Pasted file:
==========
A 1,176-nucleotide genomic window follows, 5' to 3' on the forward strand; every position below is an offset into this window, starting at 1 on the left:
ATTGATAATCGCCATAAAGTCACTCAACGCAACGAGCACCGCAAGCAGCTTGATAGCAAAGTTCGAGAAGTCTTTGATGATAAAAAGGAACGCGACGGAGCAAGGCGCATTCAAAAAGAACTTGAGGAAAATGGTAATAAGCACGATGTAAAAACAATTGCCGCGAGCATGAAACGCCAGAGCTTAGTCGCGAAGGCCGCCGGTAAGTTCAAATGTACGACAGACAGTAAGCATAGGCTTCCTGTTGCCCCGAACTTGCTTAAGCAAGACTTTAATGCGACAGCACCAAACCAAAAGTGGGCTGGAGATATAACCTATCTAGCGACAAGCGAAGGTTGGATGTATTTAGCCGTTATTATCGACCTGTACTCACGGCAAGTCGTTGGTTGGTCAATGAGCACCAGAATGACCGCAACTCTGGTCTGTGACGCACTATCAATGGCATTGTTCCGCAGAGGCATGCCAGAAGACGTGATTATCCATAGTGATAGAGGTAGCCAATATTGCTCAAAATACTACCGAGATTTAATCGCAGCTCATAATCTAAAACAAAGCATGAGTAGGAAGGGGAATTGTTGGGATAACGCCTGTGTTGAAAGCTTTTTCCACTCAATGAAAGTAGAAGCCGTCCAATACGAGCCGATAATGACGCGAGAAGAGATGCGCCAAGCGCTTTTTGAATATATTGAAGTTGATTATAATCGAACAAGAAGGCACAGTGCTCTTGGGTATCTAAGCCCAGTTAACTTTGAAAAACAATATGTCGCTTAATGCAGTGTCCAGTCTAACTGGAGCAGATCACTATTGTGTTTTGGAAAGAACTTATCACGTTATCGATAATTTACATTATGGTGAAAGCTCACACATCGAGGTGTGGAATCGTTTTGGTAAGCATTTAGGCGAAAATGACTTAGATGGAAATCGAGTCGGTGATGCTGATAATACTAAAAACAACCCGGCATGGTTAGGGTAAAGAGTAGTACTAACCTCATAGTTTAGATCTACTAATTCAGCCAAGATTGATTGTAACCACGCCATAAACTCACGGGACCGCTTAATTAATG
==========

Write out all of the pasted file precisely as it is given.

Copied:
A 1,176-nucleotide genomic window follows, 5' to 3' on the forward strand; every position below is an offset into this window, starting at 1 on the left:
ATTGATAATCGCCATAAAGTCACTCAACGCAACGAGCACCGCAAGCAGCTTGATAGCAAAGTTCGAGAAGTCTTTGATGATAAAAAGGAACGCGACGGAGCAAGGCGCATTCAAAAAGAACTTGAGGAAAATGGTAATAAGCACGATGTAAAAACAATTGCCGCGAGCATGAAACGCCAGAGCTTAGTCGCGAAGGCCGCCGGTAAGTTCAAATGTACGACAGACAGTAAGCATAGGCTTCCTGTTGCCCCGAACTTGCTTAAGCAAGACTTTAATGCGACAGCACCAAACCAAAAGTGGGCTGGAGATATAACCTATCTAGCGACAAGCGAAGGTTGGATGTATTTAGCCGTTATTATCGACCTGTACTCACGGCAAGTCGTTGGTTGGTCAATGAGCACCAGAATGACCGCAACTCTGGTCTGTGACGCACTATCAATGGCATTGTTCCGCAGAGGCATGCCAGAAGACGTGATTATCCATAGTGATAGAGGTAGCCAATATTGCTCAAAATACTACCGAGATTTAATCGCAGCTCATAATCTAAAACAAAGCATGAGTAGGAAGGGGAATTGTTGGGATAACGCCTGTGTTGAAAGCTTTTTCCACTCAATGAAAGTAGAAGCCGTCCAATACGAGCCGATAATGACGCGAGAAGAGATGCGCCAAGCGCTTTTTGAATATATTGAAGTTGATTATAATCGAACAAGAAGGCACAGTGCTCTTGGGTATCTAAGCCCAGTTAACTTTGAAAAACAATATGTCGCTTAATGCAGTGTCCAGTCTAACTGGAGCAGATCACTATTGTGTTTTGGAAAGAACTTATCACGTTATCGATAATTTACATTATGGTGAAAGCTCACACATCGAGGTGTGGAATCGTTTTGGTAAGCATTTAGGCGAAAATGACTTAGATGGAAATCGAGTCGGTGATGCTGATAATACTAAAAACAACCCGGCATGGTTAGGGTAAAGAGTAGTACTAACCTCATAGTTTAGATCTACTAATTCAGCCAAGATTGATTGTAACCACGCCATAAACTCACGGGACCGCTTAATTAATG